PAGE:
The first time I wore my traje (the guipil and corte together are called the traje tipico) was for the anniversary of the women's society at the church. Franci helped me wrap the corte around myself and even lent me her faja (the belt), which she pulled so tight I could barely breathe the whole night. She braided my hair in pigtails (it is traditional for women to braid their hair when they wear the full traje) and my sister Vivi lent me her necklace that she wore for her Quinceaños. Of course, it was pouring and muddy that night, and I shuffled out of the house, holding up my corte so it wouldn't be covered in mud by the time I made it to the church (My host mom thought that the way I was walking in my corte was absolutely hilarious). My host brother managed to find a mototaxi to take us to the church, so we wouldn't be soaked. When we arrived at the church, I was very nervous and uncomfortable, dressed for the first time in traje and preparing to preach yet another sermon in front of lots and lots of people. I shuffled into the church shyly, not really sure how to walk in the corte and wondering what people's reactions were going to be. And a group of women who had come from the church in Ladrillera turned around, and at first yelped and laughed a bit. And then they gave me a round of applause...because there I was, a tall lanky white girl (and let me tell you, the corte makes you look even taller...) walking up to the front altar in a corte and guipil. I think they were all a bit surprised, but also delighted that I had put on the traditional traje. Looking back on it, the whole night seemed very magical and sureal. I remember sitting up at the keyboard, playing along with the hymns as everyone lifted up their voices, and looking out over the sea of people. My sermon went by in the flash of an eye. I preached on the passage in Exodus where Moses tells God that he is not an eloquent speaker and that He should pick someone else to be a leader of the people. I tried to relate the story to the women there, and talked about how we are often scared to do things God calls us to do - we think that we are not qualified, or gifted, or brave enough to do them. But God calls ordinary people to do things anyway, people with doubts, fears, insecurites, and flaws. And God speaks through us, even when we think we don't have the words. (Needless to say, I needed to hear this sermon myself, and I also shared some of the inner struggles I have felt this year in Guatemala). After I finished, the new president of the women's society came up to continue leading the service. And she asked the people there if they had understood the message I gave, and everyone shouted ¨Amen!¨. She said how grateful they were to have a volunteer that can express herself so well in Spanish, and that maybe they should all try to learn English so they can preach at my church. I thought it was a very nice compliment, and after the service, many more people came up to me to congratulate me on my sermon and my new corte. I was just thankful that I had spoken something that resonated with the people there, and that God spoke through me even though sometimes I feel like a tongue-tied bumbler. And I was so thankful that God has given me the opportunity to be a part of this community and share in the experiences and lives of these women.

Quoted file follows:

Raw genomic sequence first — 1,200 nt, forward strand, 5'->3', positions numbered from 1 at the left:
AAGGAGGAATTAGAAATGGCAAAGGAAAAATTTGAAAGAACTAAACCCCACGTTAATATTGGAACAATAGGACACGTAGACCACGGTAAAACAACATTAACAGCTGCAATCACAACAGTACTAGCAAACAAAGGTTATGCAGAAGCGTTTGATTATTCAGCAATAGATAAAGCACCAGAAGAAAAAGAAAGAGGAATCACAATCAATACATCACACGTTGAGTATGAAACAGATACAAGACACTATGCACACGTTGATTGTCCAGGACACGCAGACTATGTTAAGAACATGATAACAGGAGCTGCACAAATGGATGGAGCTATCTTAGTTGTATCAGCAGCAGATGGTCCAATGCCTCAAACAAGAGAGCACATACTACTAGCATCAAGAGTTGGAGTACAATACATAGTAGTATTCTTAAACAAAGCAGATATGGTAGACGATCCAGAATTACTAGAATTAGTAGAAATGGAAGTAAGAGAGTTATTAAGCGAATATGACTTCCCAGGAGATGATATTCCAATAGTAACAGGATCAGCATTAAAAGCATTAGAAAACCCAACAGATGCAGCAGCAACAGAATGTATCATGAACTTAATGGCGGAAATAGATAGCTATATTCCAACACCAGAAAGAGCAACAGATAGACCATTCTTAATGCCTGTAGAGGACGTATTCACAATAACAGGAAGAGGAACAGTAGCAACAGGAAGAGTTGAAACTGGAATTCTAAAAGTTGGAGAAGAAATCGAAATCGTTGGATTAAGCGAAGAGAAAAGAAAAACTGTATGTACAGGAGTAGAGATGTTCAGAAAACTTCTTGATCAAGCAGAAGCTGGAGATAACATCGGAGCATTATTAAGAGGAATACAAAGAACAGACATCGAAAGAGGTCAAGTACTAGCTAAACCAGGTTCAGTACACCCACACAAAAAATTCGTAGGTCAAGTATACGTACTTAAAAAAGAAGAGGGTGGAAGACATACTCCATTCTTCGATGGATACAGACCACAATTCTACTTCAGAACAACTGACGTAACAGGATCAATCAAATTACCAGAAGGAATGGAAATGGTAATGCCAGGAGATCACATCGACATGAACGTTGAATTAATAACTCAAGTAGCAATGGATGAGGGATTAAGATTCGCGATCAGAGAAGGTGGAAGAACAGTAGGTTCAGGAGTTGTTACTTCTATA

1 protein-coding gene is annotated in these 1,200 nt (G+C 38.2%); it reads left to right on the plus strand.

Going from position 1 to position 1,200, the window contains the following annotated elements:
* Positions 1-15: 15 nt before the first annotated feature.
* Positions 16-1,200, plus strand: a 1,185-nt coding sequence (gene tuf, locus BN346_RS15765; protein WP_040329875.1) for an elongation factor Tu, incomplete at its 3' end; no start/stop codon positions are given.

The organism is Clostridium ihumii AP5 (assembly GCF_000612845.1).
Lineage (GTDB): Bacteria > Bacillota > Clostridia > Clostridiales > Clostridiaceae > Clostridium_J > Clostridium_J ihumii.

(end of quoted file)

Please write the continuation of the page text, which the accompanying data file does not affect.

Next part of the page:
The following Sunday night, Jeff was scheduled to arrive in Guatemala City. I left in the afternoon, with a bag of mangoes and avocadoes for a snack, planning on hanging out in the hostel there and waiting for Jeff to come in later that night. I was feeling so many emotions all at once, and it was a little nerve-wracking sitting around in the hostel, waiting for him to arrive. I had said goodbye to my host family, and my host parents and little sister Mindy had prayed for me in my room, that I would be safe traveling to Guatemala City, meeting up with Jeff, and traveling back to Chocola the next day. My host mom started crying and telling me that she always feels it in her heart when I travel, and that she loves me like one of her daughters. I started tearing up too, especially when little Mindy came into the room and said she wanted to pray for me to. I have realized this year the power of prayer for the people here; it is all they can do sometimes - they have no other choice but to trust in God's grace. There is a lot of violence and crime, especially in the capital city and on the buses, and the people don't have the option to take safer transportation or avoid dangerous routes, because they need to travel to work or don't have the money to take a safer bus. And when someone is sick, and there is no medical insurance or money for medicine, the only option they have is to pray. Needless to say, my host family is REALLY good at praying, and I have learned so much from their constant trust and faith in God's goodness and His response to prayer. So of course, my host parents had to huddle in my room to pray for safety on my journey to the capital city. With all this in my heart, and the excitement/nervousness/uncertainty of what things were going to be like when Jeff and I saw each other, I had set off to Guate.